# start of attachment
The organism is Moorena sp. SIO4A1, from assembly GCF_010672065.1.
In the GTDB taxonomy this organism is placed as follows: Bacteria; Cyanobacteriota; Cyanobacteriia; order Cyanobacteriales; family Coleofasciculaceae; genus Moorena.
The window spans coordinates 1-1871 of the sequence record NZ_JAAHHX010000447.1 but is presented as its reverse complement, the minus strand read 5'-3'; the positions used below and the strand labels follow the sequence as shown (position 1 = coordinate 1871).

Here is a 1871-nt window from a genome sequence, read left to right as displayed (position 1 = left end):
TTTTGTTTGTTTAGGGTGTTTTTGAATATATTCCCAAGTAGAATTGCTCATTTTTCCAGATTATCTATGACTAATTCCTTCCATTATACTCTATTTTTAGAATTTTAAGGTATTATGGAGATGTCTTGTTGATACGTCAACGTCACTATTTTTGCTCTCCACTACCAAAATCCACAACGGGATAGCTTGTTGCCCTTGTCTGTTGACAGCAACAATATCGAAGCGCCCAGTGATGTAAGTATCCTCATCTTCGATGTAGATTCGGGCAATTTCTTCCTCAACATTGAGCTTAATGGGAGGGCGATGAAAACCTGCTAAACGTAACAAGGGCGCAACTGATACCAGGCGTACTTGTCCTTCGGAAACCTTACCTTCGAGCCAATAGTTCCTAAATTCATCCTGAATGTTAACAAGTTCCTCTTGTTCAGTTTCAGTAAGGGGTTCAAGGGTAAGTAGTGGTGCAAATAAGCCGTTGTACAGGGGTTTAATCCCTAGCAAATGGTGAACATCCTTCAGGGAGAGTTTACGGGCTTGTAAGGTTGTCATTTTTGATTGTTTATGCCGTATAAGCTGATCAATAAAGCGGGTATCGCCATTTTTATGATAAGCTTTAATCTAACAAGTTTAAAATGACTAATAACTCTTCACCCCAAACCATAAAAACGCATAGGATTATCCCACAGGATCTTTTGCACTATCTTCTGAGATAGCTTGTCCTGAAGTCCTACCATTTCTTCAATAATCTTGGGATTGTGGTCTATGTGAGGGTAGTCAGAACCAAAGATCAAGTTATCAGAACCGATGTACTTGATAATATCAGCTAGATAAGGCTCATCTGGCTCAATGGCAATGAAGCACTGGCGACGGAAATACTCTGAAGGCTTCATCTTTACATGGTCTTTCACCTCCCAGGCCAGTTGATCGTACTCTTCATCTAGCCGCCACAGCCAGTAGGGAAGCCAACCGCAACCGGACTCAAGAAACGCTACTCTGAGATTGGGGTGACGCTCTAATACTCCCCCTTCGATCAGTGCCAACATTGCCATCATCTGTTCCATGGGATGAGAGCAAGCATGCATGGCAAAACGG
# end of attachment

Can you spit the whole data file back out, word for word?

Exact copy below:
The organism is Moorena sp. SIO4A1, from assembly GCF_010672065.1.
In the GTDB taxonomy this organism is placed as follows: Bacteria; Cyanobacteriota; Cyanobacteriia; order Cyanobacteriales; family Coleofasciculaceae; genus Moorena.
The window spans coordinates 1-1871 of the sequence record NZ_JAAHHX010000447.1 but is presented as its reverse complement, the minus strand read 5'-3'; the positions used below and the strand labels follow the sequence as shown (position 1 = coordinate 1871).

Here is a 1871-nt window from a genome sequence, read left to right as displayed (position 1 = left end):
TTTTGTTTGTTTAGGGTGTTTTTGAATATATTCCCAAGTAGAATTGCTCATTTTTCCAGATTATCTATGACTAATTCCTTCCATTATACTCTATTTTTAGAATTTTAAGGTATTATGGAGATGTCTTGTTGATACGTCAACGTCACTATTTTTGCTCTCCACTACCAAAATCCACAACGGGATAGCTTGTTGCCCTTGTCTGTTGACAGCAACAATATCGAAGCGCCCAGTGATGTAAGTATCCTCATCTTCGATGTAGATTCGGGCAATTTCTTCCTCAACATTGAGCTTAATGGGAGGGCGATGAAAACCTGCTAAACGTAACAAGGGCGCAACTGATACCAGGCGTACTTGTCCTTCGGAAACCTTACCTTCGAGCCAATAGTTCCTAAATTCATCCTGAATGTTAACAAGTTCCTCTTGTTCAGTTTCAGTAAGGGGTTCAAGGGTAAGTAGTGGTGCAAATAAGCCGTTGTACAGGGGTTTAATCCCTAGCAAATGGTGAACATCCTTCAGGGAGAGTTTACGGGCTTGTAAGGTTGTCATTTTTGATTGTTTATGCCGTATAAGCTGATCAATAAAGCGGGTATCGCCATTTTTATGATAAGCTTTAATCTAACAAGTTTAAAATGACTAATAACTCTTCACCCCAAACCATAAAAACGCATAGGATTATCCCACAGGATCTTTTGCACTATCTTCTGAGATAGCTTGTCCTGAAGTCCTACCATTTCTTCAATAATCTTGGGATTGTGGTCTATGTGAGGGTAGTCAGAACCAAAGATCAAGTTATCAGAACCGATGTACTTGATAATATCAGCTAGATAAGGCTCATCTGGCTCAATGGCAATGAAGCACTGGCGACGGAAATACTCTGAAGGCTTCATCTTTACATGGTCTTTCACCTCCCAGGCCAGTTGATCGTACTCTTCATCTAGCCGCCACAGCCAGTAGGGAAGCCAACCGCAACCGGACTCAAGAAACGCTACTCTGAGATTGGGGTGACGCTCTAATACTCCCCCTTCGATCAGTGCCAACATTGCCATCATCTGTTCCATGGGATGAGAGCAAGCATGCATGGCAAAACGG